The Bengals defense hasn’t been nearly as imposing in 2016 as in years past, and perhaps the most shocking vulnerability has been their run defense. Cincinnati comes into this game ranked 28th overall. Last week, the Bills had their way, with six different players contributing to a 183-yard performance. Buffalo simply kept pounding the rock, wearing down a front that eventually ran out of steam. It took 34 carries (a committed approach) to break the Bengals’ will.
Last Sunday against the Cowboys, the Ravens rush offense continued its momentum from a solid showing against Cleveland but it only lasted for a half. Once the Ravens got into the second half, penalties and limited possessions derailed the ground attack. But you can see it coming together. The trap blocks (led by pulling action from left tackle Ronnie Stanley) have been a nice staple, and last week they sprung Terrance West on a trap to the left with Vlad Duccasse as the lead puller. Duccasse was able to get to the second level on that TD run.
For the trap to work against the Bengals, Geno Atkins has to be controlled. He’s got the ability to get quick penetration and stuff these plays in the backfield.
Running away from Atkins and targeting the perimeter as an alternate route is the better play. With the potential return of tight ends Crockett Gilmore and Nick Boyle, the Ravens will have the chance to run some overload formations and open up the outside rush lanes for West and Dixon (who has the acceleration to turn the corner). Both TEs can also pull and locate in space, so the counter is also a viable option.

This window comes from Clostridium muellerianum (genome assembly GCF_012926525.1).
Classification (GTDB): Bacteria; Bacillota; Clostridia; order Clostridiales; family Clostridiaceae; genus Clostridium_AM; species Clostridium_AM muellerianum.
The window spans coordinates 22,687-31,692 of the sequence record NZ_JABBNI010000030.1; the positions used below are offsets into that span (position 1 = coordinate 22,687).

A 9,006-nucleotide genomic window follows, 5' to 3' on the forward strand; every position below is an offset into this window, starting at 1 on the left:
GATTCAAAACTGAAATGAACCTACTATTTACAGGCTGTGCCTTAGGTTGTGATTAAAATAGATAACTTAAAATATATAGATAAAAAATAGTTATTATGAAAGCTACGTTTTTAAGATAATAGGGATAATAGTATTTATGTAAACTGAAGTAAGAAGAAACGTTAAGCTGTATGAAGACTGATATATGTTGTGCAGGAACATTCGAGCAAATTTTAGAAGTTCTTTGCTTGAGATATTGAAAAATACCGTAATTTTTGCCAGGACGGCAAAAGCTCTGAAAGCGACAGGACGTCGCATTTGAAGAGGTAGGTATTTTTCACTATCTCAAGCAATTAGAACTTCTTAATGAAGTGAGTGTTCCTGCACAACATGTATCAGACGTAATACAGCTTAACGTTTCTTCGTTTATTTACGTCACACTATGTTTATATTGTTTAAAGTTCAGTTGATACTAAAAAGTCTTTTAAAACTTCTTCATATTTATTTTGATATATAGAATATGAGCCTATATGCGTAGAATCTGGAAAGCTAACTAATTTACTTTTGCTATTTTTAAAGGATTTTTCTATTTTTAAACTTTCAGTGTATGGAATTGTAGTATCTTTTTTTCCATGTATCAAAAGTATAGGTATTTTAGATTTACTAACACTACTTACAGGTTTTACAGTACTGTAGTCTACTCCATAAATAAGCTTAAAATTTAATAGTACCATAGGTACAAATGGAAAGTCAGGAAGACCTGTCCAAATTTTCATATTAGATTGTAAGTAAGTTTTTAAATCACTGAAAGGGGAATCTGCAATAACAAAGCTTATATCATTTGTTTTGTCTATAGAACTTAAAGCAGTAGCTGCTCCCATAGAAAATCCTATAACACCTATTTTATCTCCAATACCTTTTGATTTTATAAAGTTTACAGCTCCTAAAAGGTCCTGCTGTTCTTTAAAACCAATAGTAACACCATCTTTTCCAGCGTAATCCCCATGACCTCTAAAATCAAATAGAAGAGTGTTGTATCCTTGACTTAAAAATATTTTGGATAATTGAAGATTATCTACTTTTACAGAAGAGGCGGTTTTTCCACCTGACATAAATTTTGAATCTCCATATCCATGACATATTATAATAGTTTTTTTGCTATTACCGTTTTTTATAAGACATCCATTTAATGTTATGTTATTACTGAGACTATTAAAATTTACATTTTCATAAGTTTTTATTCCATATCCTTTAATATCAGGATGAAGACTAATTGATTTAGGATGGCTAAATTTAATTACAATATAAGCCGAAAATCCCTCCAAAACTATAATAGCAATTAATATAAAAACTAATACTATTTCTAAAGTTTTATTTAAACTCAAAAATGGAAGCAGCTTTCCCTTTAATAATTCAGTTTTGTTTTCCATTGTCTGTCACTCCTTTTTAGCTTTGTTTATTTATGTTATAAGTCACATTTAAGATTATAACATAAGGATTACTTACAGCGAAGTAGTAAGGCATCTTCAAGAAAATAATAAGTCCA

After being dormant for so long, the crossing pattern has suddenly turned into a go-to weapon in the Baltimore arsenal. Both Steve Smith and Mike Wallace have thrived on these patterns, as they’ve matched up against linebackers, and forced trailing defensive backs to chase them from sideline to sideline. Last week, offensive coordinator Marty Mornhinweg alternated how he used Smith and Wallace, with Wallace getting some looks from the slot. It was a nice wrinkle that enabled the speedy wideout to get some mismatch opportunities against Dallas’ slot corner.
Meanwhile, the Bengals have struggled to cover the slot this season, and their linebackers are also exploitable in space. This game sets up well for Wallace, Smith, and Breshad Perriman to run isolation routes against the inside Cincinnati defenders. Mornhinweg should continue to give his receivers the chance to use their speed in the middle of the field where they have room to run an expanded route tree and force defenders to trail in the open.
It hasn’t mattered what the Cincinnati personnel has looked like through the years – they’ve all had Joe Flacco’s number. Marvin Lewis has designed creative coverage schemes to fool Flacco between the pre-snap and post-snap processing phase.
Specifically, the Bengals are notorious for moving their safeties around before the snap to present the look of single coverage on the outside, only to backpedal as the ball is snapped and end up in some form of cloud coverage. All in all, Cincinnati changes coverages as much as any defense in the league.
Flacco should know the drill by now. The Bengals will try to bait him into chucking the ball down the sidelines against a single coverage illusion. While Flacco has been over-aggressive at times in his downfield coverage reads, he’s done a better job over the last couple of weeks of taking the underneath patterns and not forcing the issue. He’ll need to stay patient with his reads.
Normally, I wouldn’t make this suggestion, as Dalton has evolved into a plus sideline passer through his career. He has touch and timing to hit on big plays along the sidelines, and he doesn’t need much space to fit the ball in a tight window.